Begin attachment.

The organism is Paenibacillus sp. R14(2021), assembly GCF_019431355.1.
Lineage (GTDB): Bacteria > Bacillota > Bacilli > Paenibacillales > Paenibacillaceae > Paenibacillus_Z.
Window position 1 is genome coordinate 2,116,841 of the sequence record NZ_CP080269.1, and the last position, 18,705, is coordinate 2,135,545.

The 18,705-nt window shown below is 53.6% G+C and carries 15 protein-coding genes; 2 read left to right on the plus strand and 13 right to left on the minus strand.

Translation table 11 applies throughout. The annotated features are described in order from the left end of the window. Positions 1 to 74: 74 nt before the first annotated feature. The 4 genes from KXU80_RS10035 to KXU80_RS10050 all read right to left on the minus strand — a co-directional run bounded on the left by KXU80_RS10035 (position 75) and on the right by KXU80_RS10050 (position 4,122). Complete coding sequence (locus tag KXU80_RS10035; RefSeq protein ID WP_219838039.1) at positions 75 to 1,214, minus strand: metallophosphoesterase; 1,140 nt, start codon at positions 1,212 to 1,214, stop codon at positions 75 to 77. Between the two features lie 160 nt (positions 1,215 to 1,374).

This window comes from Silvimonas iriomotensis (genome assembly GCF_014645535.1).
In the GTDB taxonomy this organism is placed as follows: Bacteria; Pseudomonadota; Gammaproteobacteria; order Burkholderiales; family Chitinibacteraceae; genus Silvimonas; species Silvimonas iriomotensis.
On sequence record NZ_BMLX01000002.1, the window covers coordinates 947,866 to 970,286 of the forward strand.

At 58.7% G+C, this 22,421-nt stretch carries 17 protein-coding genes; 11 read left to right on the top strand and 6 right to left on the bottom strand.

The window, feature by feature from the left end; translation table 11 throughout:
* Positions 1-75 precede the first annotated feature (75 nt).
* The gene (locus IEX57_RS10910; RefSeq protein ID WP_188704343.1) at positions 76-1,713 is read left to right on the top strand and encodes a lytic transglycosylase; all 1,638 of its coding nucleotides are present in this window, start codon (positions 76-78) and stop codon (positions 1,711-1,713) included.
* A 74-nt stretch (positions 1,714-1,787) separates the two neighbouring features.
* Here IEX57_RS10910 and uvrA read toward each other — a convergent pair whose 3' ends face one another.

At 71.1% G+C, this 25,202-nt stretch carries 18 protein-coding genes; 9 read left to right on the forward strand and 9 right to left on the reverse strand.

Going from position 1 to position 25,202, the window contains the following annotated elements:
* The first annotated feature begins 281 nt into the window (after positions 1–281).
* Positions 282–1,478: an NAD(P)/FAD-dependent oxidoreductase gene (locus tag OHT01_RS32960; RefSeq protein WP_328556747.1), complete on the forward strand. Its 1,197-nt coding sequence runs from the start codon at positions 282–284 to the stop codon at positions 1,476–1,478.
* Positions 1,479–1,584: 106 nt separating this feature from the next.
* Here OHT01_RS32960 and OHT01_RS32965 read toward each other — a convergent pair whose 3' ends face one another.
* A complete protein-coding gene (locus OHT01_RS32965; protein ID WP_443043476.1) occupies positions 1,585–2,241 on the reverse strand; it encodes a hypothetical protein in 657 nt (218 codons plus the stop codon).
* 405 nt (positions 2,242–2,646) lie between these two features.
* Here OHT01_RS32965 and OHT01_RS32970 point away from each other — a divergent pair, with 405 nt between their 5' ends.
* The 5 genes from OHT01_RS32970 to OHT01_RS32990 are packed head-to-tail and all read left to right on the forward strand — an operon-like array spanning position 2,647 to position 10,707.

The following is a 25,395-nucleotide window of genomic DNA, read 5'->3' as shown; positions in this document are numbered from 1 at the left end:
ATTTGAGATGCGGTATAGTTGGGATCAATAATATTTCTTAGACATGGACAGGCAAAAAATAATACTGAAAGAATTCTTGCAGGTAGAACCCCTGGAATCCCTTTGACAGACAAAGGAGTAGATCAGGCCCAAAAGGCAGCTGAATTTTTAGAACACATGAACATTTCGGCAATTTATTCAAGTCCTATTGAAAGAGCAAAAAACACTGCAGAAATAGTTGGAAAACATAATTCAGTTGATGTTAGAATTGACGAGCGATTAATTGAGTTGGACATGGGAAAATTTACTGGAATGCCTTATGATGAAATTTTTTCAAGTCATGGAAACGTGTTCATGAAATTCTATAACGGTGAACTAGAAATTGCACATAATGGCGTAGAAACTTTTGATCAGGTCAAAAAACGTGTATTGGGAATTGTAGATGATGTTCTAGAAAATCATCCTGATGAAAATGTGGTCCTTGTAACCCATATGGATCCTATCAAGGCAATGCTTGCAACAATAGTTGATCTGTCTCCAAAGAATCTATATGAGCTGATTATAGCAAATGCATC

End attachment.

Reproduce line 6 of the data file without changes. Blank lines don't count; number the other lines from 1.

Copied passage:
This window comes from Silvimonas iriomotensis (genome assembly GCF_014645535.1).